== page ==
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Act of Jan. 6, 1800, ch. 4, 2 Stat. L, 5; Act of Jan. 7, 1824, ch. 3, 4 Stat. L. 1; Act of April 22, 1824, ch. 39, 4 Stat. L. 19, 20; Act of March 2, 1867, ch. 180, 14 Stat. L. 513.

See notes under section 990, supra.

Unless the state statute is strictly followed, on a petition for the discharge of an imprisoned debtor, the court does not acquire jurisdiction, and a discharge then granted would render the marshal liable in an action for an escape. Moran v. Secord, (1883) 15 Fed. Rep. 509. See also Slacum v. Simms, (1809) 5 Cranch (U. S.) 363; Low v. Durfee, (1880) 5 Fed. Rep. 256.

The provision that “all such proceedings shall be had before one of the commissioners of the Circuit Court for the district where the defendant is so held " is not open to the objection that Congress cannot constitutionally make such a function exercisable by any officer who is not appointed by the President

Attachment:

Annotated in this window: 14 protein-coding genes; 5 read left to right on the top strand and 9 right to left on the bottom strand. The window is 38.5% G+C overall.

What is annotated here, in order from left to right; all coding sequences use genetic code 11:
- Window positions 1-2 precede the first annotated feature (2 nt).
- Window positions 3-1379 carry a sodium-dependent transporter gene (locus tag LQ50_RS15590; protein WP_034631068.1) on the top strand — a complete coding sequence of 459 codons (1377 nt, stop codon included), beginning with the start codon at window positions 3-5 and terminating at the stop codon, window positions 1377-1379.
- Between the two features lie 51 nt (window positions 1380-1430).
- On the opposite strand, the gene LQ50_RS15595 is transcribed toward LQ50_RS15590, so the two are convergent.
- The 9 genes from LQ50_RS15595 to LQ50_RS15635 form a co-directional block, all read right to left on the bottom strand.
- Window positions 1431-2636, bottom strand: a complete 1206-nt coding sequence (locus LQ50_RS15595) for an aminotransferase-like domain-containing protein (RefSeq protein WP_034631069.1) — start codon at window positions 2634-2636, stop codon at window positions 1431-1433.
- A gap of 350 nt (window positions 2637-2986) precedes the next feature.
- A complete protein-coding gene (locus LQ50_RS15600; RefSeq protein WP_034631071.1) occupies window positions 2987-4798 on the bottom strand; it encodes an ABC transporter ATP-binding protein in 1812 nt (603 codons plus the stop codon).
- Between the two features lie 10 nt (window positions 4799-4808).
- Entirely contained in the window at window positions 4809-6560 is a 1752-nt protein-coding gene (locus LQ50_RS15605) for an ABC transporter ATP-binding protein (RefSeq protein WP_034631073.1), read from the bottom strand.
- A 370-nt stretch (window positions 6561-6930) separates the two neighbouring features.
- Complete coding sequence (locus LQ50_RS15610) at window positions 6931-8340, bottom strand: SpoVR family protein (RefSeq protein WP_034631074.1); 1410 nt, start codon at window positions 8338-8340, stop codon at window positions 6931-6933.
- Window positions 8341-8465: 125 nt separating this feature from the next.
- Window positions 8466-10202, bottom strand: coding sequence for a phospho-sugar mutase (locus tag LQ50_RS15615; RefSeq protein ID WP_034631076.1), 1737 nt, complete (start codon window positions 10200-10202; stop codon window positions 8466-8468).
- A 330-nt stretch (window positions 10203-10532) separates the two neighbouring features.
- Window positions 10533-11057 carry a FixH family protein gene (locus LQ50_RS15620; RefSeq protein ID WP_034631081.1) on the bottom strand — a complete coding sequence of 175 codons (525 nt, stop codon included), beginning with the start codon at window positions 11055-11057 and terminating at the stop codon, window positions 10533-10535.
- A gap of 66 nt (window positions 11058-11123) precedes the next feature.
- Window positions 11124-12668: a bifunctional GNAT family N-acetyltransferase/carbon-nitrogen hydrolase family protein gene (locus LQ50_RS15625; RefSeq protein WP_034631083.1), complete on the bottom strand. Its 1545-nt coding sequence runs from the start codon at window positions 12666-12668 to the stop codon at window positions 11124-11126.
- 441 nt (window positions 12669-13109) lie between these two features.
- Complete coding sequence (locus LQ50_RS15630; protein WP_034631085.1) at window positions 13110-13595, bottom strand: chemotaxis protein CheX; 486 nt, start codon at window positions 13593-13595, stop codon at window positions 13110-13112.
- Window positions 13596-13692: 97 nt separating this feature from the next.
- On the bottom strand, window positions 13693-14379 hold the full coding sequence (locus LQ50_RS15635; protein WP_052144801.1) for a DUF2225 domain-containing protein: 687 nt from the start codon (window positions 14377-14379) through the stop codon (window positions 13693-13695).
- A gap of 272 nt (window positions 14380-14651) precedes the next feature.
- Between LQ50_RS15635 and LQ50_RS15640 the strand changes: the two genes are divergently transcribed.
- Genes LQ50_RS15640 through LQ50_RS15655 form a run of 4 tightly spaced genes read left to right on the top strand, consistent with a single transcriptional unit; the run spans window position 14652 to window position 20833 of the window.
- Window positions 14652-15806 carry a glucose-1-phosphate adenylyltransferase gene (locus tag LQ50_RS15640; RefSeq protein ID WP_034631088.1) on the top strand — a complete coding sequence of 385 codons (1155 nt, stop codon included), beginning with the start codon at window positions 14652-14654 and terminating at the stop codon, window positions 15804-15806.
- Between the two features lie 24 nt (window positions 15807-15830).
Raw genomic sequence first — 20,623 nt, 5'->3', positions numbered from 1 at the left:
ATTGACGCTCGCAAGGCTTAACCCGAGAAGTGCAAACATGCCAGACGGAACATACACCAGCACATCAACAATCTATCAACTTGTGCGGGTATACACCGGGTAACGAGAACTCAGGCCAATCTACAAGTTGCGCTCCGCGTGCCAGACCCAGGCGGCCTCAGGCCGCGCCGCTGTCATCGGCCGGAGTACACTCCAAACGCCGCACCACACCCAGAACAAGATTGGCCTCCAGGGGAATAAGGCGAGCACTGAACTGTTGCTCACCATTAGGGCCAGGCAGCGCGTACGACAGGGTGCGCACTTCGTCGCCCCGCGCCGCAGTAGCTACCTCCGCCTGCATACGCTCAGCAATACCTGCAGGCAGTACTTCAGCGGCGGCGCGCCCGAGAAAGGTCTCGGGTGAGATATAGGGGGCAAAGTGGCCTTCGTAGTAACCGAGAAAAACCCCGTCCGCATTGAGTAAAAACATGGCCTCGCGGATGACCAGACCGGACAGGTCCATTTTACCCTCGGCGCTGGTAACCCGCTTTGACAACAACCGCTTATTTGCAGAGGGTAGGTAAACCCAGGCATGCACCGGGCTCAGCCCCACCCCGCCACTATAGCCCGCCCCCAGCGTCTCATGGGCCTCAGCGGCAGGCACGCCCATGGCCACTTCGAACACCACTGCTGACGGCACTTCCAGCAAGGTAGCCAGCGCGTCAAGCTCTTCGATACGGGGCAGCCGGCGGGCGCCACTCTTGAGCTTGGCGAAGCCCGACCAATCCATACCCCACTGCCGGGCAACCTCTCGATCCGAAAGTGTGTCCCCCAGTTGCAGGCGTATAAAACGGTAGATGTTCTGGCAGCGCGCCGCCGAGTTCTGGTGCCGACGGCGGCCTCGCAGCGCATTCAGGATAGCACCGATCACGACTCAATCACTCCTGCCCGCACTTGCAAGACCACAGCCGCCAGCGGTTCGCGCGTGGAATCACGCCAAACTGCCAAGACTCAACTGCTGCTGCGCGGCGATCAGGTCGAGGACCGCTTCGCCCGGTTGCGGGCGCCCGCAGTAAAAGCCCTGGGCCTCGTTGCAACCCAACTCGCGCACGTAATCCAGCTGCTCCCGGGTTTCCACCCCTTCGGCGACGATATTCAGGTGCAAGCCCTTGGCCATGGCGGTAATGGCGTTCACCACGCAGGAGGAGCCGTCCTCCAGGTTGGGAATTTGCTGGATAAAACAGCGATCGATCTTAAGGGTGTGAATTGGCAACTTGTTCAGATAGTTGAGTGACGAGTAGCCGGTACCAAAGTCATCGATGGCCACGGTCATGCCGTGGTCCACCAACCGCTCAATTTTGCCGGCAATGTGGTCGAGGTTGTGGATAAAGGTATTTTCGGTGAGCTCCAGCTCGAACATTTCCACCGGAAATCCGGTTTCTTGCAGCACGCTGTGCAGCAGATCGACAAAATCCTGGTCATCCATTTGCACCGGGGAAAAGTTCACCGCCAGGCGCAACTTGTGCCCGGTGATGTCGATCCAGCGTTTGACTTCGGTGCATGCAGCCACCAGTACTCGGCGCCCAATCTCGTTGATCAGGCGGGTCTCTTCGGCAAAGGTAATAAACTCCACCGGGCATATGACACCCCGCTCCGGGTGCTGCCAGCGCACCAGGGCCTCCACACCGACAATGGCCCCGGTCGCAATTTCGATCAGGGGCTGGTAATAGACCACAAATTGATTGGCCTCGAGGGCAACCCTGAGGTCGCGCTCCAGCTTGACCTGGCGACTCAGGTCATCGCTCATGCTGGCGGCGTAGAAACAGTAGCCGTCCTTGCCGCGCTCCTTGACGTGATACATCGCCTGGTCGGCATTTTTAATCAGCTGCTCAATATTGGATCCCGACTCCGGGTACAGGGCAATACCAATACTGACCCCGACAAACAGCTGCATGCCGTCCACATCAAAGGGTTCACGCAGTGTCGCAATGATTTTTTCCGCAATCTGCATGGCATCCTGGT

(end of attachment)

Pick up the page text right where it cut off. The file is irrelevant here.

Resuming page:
with the advice and consent of the Senate. The function in question is not an independent one beyond the pale of an inferior officer's authority, but is merely incidental to the execution of final judicial process. Russell v. Thomas, (1874) 10 Phila. (Pa.) 239, 31 Leg. int. (Pa.) 189, 21 Fed. Cas. No. 12,162.

Arrest matter of judicial discretion. Where the state (N. C. lait provides for the arrest of a defendant in an action for the recovery of damages on a cause of action not arising out of a contract, when the action is for an injury to person er character, such an arrest cannot be made except upon proceedings calling for the exercise of judicial discretion. • What amount of security the plaintiff shall give, and the amount and character of bail of defendant, are matters for the exercise of this discretion.” In re Bergen, (1870) 2 Hughes (U. S.) 513.